Limited liability status protection. An operating agreement will help ensure that the court will uphold the owners’ limited liability protection in the event that a lawsuit is filed against the LLC. This is overly important if the LLC is operating as a single-member entity, to clearly distinguish the business as an LLC instead of a sole proprietorship, which does not enjoy limited liability protection.
Defines Ownership And Management Structure. An operating agreement should be created to outline the specific ownership and management roles and responsibilities of each member in order to avoid conflict.
Defines Ownership Shares. Whether owners decide that ownership shares should be split evenly or be tied to the exact amount of their individual financial contributions, the distribution of those shares should be detailed in an operating agreement.
Profit And Loss Distributions. An operating agreement should be used to define how profits and losses are distributed among members and detail the process for that distribution — i.e., making distributions on a regular basis or allowing them to be drawn at will — and taking each owner’s tax bracket into consideration.
Defines Voting Rights. Controversial decisions may arise in the operation of the LLC, so the operating agreement should detail each owner’s voting rights. Voting power can either be one vote per member or according to ownership shares.
Ownership transition. In the case of a member’s death, disability, retirement or wish to sell, a process for the transition of that member’s ownership shares needs to be outlined in the operating agreement.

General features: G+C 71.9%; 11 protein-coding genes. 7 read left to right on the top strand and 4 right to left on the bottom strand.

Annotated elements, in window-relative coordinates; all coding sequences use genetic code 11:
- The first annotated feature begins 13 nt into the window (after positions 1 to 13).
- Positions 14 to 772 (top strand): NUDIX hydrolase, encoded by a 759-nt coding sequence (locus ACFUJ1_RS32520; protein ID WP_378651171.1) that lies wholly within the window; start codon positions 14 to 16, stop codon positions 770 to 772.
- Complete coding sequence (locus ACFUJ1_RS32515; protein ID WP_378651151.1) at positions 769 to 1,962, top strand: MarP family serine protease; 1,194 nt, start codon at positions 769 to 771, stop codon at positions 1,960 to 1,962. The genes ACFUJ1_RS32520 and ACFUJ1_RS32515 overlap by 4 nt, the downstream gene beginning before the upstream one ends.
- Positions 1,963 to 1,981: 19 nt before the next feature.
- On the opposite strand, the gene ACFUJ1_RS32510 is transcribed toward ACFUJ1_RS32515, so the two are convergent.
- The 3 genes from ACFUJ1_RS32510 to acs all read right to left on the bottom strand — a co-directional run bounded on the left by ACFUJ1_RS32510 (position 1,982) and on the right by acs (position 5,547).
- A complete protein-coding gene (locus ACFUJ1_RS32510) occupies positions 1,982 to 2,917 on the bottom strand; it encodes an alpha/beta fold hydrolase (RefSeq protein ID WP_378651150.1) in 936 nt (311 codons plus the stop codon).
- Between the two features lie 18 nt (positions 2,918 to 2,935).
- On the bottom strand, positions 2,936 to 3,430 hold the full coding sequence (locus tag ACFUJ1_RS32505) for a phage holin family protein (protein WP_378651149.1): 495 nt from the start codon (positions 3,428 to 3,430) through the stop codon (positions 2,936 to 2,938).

Avoiding Florida Default Rules. The Florida Revised Limited Liability Company Act became effective January 1, 2014. The Act is a default statute, which means that it sets out a default set of rules that govern Florida LLCs. If an operating agreement speaks to a particular provision that the Act also covers, an operating agreement will trump the Act. If an operating agreement is silent on a topic, an LLC could become subject to the default provisions of the Act, which may not align with the owners’ business goals. An operating agreement allows you to develop guidelines for the operation of the business without having to adhere to Florida default LLC rules.
It is important that your LLC’s operating agreement be as comprehensive as possible so that you do not become subject to the default provisions of the Florida Revised LLC Act.